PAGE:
The letter of the Tyrian stationarii was read, having been brought forward by Laches, one of them, in which they ask that Tyre make provision for them of the 250 denarii, explaining that they pay for the sacrifices and the rites of our paternal gods that are established for worship there in temples, and do not have the means to furnish the rent on the statio, 250 denarii per year, and that the payments for the bull sacrifice at the games at Puteoli are charged to them in addition. As for the other payments incurred for the fitting out of the ruined statio on the sacred days of the supreme emperor as they occur, they have always reckoned them to their own accounts, lest they burden the city, and they remind us that they have no income, neither from the skippers nor from the merchants, as they do in the statio in imperial Rome.

After the reading of which, Philokles son of Diodoros said, "The stationarii in Rome have always been accustomed, out of what they themselves take in, to furnish those in Puteoli with the 250 denarii, and now the stationarii in Puteoli ask that the same things be maintained for them; or if those in Rome are unwilling to furnish it to them, they themselves shall absorb the two stationes under the same governance". They exclaimed: "Philokles speaks weIl". "Justly do those in Puteoli ask". "It has always been so; now too let it be so". "This is advantageous to the city". "Let the custom be preserved".

A tablet was read, submitted at this point by Laches son of Preimogeneia and by Agathopous, himself one of the Tyrian stationarii of the Tyrian statio in Colonia Augusta Puteoli, in which he made clear that our fatherland provided for the two stationes, the one in royal Rome [and the other in Puteoli ...].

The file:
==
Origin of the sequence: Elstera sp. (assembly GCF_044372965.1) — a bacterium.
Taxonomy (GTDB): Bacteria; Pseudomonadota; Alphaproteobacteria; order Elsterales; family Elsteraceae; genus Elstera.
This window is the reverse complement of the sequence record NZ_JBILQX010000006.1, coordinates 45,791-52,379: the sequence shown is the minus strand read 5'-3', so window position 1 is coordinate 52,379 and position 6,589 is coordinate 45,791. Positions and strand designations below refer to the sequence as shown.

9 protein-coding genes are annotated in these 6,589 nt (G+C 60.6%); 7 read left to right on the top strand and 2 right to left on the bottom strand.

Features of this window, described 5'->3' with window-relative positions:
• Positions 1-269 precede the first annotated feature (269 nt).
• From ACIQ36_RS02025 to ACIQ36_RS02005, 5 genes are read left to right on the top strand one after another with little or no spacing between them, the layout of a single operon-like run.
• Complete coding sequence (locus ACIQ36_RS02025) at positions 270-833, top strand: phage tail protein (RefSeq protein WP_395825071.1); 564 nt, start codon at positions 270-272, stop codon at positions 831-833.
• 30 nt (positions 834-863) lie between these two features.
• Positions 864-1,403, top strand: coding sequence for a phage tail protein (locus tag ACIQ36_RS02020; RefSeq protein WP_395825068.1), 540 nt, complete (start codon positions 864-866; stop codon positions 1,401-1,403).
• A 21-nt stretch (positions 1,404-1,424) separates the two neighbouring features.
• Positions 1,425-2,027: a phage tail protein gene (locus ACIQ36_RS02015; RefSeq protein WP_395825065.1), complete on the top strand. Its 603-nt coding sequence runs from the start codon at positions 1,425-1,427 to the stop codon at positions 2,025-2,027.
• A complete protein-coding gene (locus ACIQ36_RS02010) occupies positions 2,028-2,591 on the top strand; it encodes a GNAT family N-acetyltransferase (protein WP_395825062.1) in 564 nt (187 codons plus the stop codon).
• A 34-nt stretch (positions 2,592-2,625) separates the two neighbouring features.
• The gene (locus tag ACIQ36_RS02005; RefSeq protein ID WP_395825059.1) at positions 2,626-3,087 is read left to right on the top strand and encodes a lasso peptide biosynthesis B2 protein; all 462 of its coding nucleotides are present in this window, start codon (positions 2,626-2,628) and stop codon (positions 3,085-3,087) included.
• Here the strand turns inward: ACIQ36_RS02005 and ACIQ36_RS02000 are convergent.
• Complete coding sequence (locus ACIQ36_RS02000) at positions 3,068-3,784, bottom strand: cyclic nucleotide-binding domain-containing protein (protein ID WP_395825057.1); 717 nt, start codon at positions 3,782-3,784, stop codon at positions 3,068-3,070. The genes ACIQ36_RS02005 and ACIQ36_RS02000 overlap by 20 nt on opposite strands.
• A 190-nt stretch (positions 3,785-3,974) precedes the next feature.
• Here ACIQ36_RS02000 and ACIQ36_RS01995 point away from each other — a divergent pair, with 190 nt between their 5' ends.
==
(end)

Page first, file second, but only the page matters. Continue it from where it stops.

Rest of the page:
IG XIV, 830. Combined translation of Joshua Sosin and Paola Lombardi.

IG XIV, 830. Capitoline Museums.
Photo: Lombardi 2013, fig. 1.

Tyrus served as port of Damascus, Syria, and was an end point of the Silk Road. Cicero mentions the trade in Tyrian purple (Against Verres II,V,146). It was the home town of the jurist Ulpianus. Outstanding ruins are the circus (480 x 160 meters) and a triumphal arch.

The circus in Tyrus. Photo: Wikimedia, Vyacheslav Argenberg.

Tyrus, Al Mina archaeological site. Photo: Wikimedia, RomanDeckert.

There has been a lot of debate about the nature of the statio, but we simply don't know what it looked like. In Rome inscriptions testify to stationes of cities near the Forum Romanum. These should in any case not be compared to the so-called stationes on the Piazzale delle Corporazioni in Ostia. There can be little doubt about the reason why the skippers and merchants of Tyrus, and their compatriots in Rome, no longer wanted to pay for the statio in Puteoli: it must have been the increased importance of Ostia-Portus. At the time, the period of Marcus Aurelius, the number of Tyrians in Puteoli could also have decreased due to the Antonine plague.